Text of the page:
The Centre for Mathematical Studies in Cambridge is running a photo competition this year in an effort to build a library of photos to use for publicity. It is open to current and former employees, students and visitors of the CMS. I teamed up with Joana Grah and Veronica Corona and we submitted images to two out of the three categories: ‘Mathematics at Cambridge’ and ‘Life at CMS’.
We revisit the artistic Droste effect, that is an infinite reproduction of a photo within itself, in a mathematical sense. The recursive image follows the mathematical total variation flow. Starting from the original photo we evolve, or in optimisation terms we regularised the texture while preserving edges. The result is that the photo progressively becomes more piecewise constant in a cartoon-like effect, until we end up with a constant image.The algorithm taken from http://guygilboa.eew.technion.ac.il/code/spectral-total-variation-color/ is based on the paper “A total variation spectral framework for scale and texture analysis” by Guy Gilboa (see reference).By pointing at the grass and leaf textures, we want to stress that the decomposition yields a spectral component corresponding to texture, revealed just underneath the fingertips.Reference: G. Gilboa, “A total variation spectral framework for scale and texture analysis.” SIAM Journal on Imaging Sciences 7.4 (2014): 1937-1961. (link)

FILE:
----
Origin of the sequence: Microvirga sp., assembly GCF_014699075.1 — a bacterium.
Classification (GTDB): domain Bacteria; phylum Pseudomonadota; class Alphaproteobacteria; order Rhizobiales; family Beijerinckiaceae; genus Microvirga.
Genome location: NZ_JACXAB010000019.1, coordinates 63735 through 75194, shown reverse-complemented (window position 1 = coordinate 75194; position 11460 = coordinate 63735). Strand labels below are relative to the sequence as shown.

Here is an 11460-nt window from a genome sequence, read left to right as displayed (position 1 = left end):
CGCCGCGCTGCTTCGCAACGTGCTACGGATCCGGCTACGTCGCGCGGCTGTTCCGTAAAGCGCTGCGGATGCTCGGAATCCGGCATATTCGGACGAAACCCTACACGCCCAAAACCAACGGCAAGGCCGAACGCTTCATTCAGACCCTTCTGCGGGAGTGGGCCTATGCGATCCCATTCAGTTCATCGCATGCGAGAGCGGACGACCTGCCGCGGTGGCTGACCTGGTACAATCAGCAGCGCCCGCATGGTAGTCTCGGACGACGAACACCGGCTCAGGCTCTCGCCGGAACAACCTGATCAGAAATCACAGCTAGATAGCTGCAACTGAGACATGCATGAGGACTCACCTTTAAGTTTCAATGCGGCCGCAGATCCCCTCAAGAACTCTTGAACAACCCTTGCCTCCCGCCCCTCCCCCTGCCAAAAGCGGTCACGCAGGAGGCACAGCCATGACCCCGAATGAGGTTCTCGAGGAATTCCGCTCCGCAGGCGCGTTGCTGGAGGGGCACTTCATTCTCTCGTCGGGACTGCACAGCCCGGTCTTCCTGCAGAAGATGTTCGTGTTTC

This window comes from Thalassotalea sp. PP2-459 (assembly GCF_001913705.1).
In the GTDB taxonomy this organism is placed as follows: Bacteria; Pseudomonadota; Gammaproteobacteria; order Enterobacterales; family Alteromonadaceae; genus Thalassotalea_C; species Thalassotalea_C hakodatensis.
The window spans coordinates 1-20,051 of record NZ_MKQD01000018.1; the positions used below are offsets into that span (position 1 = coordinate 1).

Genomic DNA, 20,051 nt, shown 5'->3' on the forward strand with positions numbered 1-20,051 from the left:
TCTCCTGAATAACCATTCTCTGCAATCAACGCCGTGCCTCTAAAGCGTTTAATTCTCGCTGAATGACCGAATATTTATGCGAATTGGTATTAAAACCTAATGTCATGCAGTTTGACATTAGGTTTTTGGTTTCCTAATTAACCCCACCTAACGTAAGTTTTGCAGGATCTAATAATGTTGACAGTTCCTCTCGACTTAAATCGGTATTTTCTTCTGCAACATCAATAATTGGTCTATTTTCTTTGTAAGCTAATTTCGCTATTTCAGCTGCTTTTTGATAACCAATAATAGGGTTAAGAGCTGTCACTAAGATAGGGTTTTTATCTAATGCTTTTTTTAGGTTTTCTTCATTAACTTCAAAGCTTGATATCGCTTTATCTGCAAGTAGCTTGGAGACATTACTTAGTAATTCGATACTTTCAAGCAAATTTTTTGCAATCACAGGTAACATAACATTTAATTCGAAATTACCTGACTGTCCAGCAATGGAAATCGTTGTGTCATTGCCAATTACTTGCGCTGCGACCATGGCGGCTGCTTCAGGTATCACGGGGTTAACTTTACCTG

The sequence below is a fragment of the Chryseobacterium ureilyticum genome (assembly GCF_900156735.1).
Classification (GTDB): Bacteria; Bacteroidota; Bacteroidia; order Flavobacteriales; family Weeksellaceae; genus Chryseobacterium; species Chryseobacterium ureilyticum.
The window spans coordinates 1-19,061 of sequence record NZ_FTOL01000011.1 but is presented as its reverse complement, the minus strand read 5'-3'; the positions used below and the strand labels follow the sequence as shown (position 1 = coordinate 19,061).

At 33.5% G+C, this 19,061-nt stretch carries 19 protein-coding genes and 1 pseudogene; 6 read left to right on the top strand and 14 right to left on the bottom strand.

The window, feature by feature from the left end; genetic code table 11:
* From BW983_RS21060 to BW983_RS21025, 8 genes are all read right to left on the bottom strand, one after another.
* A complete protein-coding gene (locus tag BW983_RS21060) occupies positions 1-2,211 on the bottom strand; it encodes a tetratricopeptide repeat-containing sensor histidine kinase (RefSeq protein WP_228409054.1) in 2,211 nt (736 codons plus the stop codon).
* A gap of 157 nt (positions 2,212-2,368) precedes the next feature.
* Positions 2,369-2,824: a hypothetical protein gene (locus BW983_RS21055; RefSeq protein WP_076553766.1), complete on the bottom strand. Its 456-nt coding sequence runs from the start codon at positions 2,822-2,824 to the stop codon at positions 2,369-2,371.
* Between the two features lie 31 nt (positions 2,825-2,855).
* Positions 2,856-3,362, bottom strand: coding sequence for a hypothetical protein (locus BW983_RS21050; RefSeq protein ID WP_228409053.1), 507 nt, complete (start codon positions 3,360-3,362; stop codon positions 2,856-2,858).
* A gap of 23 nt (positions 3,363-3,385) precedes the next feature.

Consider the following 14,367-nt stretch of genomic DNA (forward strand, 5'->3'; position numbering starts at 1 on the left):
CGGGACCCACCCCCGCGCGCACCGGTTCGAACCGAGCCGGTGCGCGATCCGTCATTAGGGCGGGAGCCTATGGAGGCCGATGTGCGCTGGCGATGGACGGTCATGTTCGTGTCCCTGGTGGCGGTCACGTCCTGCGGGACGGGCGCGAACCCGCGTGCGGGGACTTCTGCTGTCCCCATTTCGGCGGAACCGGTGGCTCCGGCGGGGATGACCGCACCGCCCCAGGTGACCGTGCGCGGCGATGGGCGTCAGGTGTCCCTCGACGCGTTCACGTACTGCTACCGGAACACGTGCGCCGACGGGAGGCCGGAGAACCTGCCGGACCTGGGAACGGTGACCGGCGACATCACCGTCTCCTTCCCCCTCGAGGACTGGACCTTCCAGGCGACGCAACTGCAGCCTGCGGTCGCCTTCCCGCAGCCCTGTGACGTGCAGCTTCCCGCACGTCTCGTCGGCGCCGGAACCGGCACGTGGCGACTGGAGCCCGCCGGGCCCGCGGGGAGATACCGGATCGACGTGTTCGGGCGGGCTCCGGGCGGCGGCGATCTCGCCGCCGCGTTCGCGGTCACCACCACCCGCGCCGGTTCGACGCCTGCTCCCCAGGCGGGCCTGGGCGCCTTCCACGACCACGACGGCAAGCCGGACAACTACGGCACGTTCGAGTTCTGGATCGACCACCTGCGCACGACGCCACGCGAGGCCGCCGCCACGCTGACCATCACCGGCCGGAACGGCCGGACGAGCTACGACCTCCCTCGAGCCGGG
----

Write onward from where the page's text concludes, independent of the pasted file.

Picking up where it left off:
It is not a proper photoshoot unless you take some fun photos as well.
Click here to see more blog posts with photos from the CMS.
Many thanks to Joana and Veronica for a great collaboration. It was great to be back for a bit at CMS and see some of the old crew. Also thanks to Ellese! See you guys next visit!
Update: We won first price in their respective category with our two submitted photos, and the “Maths at CMS” photo also was the overall winner. (CMS announcement)